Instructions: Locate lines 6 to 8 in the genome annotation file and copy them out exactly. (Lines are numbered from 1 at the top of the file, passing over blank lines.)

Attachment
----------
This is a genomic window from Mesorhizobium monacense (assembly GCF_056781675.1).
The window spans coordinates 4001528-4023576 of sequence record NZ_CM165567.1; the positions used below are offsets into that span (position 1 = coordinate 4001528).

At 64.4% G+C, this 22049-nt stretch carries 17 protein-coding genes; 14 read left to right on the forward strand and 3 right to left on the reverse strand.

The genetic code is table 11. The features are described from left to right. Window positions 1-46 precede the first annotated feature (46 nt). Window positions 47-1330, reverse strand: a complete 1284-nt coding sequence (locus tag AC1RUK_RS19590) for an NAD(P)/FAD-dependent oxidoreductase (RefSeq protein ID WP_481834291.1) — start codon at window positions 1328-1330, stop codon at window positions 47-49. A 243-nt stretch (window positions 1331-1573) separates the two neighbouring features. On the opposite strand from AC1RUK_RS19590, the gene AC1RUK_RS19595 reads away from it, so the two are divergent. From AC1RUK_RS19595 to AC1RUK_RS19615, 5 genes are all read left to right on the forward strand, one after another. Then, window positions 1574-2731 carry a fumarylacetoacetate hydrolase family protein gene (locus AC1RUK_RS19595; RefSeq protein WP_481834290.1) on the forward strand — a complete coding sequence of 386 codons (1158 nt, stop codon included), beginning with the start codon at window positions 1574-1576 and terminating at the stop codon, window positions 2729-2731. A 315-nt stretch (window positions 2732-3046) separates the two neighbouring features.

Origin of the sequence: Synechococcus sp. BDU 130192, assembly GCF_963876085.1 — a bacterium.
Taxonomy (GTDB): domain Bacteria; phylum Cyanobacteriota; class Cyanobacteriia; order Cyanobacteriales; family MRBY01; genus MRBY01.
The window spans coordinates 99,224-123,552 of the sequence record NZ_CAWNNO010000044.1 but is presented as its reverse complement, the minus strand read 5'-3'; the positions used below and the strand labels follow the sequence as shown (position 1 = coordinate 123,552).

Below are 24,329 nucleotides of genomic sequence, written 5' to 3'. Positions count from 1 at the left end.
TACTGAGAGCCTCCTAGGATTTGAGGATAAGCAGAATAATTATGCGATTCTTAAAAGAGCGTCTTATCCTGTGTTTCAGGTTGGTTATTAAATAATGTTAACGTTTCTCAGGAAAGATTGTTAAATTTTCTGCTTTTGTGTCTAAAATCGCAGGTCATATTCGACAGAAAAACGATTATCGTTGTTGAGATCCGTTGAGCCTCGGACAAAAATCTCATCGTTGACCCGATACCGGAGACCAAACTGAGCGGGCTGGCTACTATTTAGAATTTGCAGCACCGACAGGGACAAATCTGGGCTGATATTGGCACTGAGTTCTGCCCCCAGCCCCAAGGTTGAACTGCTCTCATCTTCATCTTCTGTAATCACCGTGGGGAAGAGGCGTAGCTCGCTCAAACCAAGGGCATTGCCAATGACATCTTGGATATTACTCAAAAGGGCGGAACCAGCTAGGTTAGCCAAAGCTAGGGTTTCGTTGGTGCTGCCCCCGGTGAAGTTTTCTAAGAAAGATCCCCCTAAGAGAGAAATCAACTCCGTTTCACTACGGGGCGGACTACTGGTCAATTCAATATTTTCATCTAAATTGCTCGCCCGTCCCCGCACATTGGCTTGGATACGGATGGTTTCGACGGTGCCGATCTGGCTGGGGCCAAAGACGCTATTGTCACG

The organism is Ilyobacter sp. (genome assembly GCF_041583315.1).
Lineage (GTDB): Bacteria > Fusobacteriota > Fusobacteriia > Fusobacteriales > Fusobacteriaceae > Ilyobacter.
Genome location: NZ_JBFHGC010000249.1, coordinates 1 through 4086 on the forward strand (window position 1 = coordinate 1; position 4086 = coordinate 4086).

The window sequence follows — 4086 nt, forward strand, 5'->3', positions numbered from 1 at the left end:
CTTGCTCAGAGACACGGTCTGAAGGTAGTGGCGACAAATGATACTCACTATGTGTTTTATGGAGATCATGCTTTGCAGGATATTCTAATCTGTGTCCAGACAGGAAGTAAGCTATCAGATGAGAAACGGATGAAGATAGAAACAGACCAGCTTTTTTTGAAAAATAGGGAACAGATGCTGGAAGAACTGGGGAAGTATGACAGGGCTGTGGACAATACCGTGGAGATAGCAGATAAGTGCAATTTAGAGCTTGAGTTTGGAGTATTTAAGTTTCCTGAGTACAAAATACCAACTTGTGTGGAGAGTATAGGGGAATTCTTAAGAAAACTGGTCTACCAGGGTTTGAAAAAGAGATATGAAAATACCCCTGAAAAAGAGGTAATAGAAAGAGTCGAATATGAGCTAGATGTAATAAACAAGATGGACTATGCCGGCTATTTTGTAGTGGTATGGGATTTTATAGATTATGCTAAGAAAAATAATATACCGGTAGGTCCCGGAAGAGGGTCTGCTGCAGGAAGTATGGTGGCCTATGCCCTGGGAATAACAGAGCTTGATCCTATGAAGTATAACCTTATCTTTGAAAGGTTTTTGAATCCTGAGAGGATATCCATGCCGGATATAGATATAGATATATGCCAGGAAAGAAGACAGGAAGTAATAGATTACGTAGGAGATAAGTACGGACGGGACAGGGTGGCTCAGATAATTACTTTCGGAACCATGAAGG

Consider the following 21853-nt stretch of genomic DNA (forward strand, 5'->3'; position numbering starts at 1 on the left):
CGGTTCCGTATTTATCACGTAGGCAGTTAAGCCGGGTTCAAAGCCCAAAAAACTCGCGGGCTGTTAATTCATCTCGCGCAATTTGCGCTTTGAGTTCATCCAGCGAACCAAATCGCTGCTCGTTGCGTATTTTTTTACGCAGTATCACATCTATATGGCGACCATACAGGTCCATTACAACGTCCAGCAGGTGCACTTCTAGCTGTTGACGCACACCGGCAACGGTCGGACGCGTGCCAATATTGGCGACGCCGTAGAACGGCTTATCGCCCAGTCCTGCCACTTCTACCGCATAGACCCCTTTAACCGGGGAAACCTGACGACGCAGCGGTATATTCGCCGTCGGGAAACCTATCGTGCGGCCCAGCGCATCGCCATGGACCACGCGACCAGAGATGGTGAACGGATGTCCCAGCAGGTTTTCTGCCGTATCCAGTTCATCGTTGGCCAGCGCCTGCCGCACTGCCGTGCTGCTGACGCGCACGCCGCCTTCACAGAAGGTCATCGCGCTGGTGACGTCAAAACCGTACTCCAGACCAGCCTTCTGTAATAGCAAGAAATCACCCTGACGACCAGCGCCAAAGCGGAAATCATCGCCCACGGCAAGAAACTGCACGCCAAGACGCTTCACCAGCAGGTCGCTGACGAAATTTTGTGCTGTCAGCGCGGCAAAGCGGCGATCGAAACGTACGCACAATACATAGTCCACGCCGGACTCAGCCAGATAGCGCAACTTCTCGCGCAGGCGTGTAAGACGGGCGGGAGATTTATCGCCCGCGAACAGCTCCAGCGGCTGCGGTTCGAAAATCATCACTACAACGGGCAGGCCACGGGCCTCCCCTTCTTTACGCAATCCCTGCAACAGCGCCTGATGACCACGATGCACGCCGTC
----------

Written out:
Taxonomy (GTDB): domain Bacteria; phylum Cyanobacteriota; class Cyanobacteriia; order Cyanobacteriales; family MRBY01; genus MRBY01.
The window spans coordinates 99,224-123,552 of the sequence record NZ_CAWNNO010000044.1 but is presented as its reverse complement, the minus strand read 5'-3'; the positions used below and the strand labels follow the sequence as shown (position 1 = coordinate 123,552).

Below are 24,329 nucleotides of genomic sequence, written 5' to 3'. Positions count from 1 at the left end.